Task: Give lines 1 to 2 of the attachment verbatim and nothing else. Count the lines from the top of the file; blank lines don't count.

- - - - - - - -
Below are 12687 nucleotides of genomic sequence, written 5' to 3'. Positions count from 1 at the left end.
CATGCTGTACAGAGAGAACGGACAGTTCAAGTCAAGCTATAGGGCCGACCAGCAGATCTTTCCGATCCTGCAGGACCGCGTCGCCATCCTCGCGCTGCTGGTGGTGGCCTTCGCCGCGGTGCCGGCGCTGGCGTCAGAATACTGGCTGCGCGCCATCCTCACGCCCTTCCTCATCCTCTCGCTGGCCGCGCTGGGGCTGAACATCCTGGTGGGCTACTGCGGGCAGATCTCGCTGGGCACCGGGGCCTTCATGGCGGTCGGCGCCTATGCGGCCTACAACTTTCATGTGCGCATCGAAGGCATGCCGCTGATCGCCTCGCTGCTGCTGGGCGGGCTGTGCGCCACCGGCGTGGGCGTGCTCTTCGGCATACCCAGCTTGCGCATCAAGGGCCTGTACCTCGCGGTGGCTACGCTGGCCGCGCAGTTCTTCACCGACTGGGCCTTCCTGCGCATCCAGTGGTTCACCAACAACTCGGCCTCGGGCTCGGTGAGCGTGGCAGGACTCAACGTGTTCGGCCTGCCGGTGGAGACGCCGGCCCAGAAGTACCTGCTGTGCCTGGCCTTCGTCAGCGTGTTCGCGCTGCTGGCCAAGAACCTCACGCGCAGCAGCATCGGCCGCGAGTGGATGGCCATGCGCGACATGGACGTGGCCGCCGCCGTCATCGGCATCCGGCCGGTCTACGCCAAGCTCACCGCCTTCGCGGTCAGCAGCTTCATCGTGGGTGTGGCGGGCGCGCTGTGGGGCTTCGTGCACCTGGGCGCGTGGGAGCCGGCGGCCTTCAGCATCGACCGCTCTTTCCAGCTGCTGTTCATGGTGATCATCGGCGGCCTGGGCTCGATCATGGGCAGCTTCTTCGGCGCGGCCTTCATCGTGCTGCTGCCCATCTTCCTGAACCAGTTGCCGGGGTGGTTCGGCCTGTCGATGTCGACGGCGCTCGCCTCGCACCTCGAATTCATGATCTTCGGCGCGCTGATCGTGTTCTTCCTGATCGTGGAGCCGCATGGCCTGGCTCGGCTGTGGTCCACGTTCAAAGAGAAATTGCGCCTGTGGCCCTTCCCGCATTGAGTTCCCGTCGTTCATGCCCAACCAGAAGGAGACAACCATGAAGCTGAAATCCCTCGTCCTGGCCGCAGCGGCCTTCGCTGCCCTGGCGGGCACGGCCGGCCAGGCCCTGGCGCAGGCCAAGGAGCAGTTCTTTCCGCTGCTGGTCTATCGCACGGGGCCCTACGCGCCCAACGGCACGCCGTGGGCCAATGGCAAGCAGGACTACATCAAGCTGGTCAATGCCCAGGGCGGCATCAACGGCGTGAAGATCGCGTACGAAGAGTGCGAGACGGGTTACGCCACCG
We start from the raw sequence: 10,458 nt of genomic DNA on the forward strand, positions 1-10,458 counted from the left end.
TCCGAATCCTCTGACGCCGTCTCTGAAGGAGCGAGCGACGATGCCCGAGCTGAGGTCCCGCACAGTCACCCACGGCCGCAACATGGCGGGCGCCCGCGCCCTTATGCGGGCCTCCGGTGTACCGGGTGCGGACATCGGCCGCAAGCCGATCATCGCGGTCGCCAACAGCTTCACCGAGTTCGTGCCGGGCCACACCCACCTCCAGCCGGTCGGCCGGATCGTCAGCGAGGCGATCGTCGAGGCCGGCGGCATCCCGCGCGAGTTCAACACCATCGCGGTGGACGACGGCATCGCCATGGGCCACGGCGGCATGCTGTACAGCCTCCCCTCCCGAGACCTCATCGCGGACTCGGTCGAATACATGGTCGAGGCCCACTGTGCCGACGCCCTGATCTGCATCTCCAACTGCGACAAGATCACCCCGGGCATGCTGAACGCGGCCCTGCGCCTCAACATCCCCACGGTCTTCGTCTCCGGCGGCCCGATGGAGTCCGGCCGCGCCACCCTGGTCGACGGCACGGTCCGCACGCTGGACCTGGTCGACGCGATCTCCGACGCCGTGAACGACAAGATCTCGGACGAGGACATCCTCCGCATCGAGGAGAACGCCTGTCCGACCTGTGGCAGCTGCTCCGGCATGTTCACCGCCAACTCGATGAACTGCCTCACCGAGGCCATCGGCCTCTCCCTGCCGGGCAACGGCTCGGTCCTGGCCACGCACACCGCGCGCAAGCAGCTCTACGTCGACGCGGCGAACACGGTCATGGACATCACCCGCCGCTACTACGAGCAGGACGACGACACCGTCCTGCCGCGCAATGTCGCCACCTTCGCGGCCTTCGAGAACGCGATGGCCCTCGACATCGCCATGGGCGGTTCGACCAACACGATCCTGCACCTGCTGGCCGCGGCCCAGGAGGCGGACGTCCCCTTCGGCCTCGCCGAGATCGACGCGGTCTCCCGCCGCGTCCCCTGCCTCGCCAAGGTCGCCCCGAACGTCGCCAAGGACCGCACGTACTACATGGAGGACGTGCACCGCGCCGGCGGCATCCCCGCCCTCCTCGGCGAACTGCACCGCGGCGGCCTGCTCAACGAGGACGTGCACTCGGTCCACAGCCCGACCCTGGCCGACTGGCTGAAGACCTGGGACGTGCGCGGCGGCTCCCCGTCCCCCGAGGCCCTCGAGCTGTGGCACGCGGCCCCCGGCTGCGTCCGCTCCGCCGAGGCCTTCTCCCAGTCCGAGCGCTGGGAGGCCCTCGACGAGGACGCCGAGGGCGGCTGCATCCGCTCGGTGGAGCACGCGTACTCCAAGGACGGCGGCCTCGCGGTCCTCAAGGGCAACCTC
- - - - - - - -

Below are 12687 nucleotides of genomic sequence, written 5' to 3'. Positions count from 1 at the left end.
CATGCTGTACAGAGAGAACGGACAGTTCAAGTCAAGCTATAGGGCCGACCAGCAGATCTTTCCGATCCTGCAGGACCGCGTCGCCATCCTCGCGCTGCTGGTGGTGGCCTTCGCCGCGGTGCCGGCGCTGGCGTCAGAATACTGGCTGCGCGCCATCCTCACGCCCTTCCTCATCCTCTCGCTGGCCGCGCTGGGGCTGAACATCCTGGTGGGCTACTGCGGGCAGATCTCGCTGGGCACCGGGGCCTTCATGGCGGTCGGCGCCTATGCGGCCTACAACTTTCATGTGCGCATCGAAGGCATGCCGCTGATCGCCTCGCTGCTGCTGGGCGGGCTGTGCGCCACCGGCGTGGGCGTGCTCTTCGGCATACCCAGCTTGCGCATCAAGGGCCTGTACCTCGCGGTGGCTACGCTGGCCGCGCAGTTCTTCACCGACTGGGCCTTCCTGCGCATCCAGTGGTTCACCAACAACTCGGCCTCGGGCTCGGTGAGCGTGGCAGGACTCAACGTGTTCGGCCTGCCGGTGGAGACGCCGGCCCAGAAGTACCTGCTGTGCCTGGCCTTCGTCAGCGTGTTCGCGCTGCTGGCCAAGAACCTCACGCGCAGCAGCATCGGCCGCGAGTGGATGGCCATGCGCGACATGGACGTGGCCGCCGCCGTCATCGGCATCCGGCCGGTCTACGCCAAGCTCACCGCCTTCGCGGTCAGCAGCTTCATCGTGGGTGTGGCGGGCGCGCTGTGGGGCTTCGTGCACCTGGGCGCGTGGGAGCCGGCGGCCTTCAGCATCGACCGCTCTTTCCAGCTGCTGTTCATGGTGATCATCGGCGGCCTGGGCTCGATCATGGGCAGCTTCTTCGGCGCGGCCTTCATCGTGCTGCTGCCCATCTTCCTGAACCAGTTGCCGGGGTGGTTCGGCCTGTCGATGTCGACGGCGCTCGCCTCGCACCTCGAATTCATGATCTTCGGCGCGCTGATCGTGTTCTTCCTGATCGTGGAGCCGCATGGCCTGGCTCGGCTGTGGTCCACGTTCAAAGAGAAATTGCGCCTGTGGCCCTTCCCGCATTGAGTTCCCGTCGTTCATGCCCAACCAGAAGGAGACAACCATGAAGCTGAAATCCCTCGTCCTGGCCGCAGCGGCCTTCGCTGCCCTGGCGGGCACGGCCGGCCAGGCCCTGGCGCAGGCCAAGGAGCAGTTCTTTCCGCTGCTGGTCTATCGCACGGGGCCCTACGCGCCCAACGGCACGCCGTGGGCCAATGGCAAGCAGGACTACATCAAGCTGGTCAATGCCCAGGGCGGCATCAACGGCGTGAAGATCGCGTACGAAGAGTGCGAGACGGGTTACGCCACCG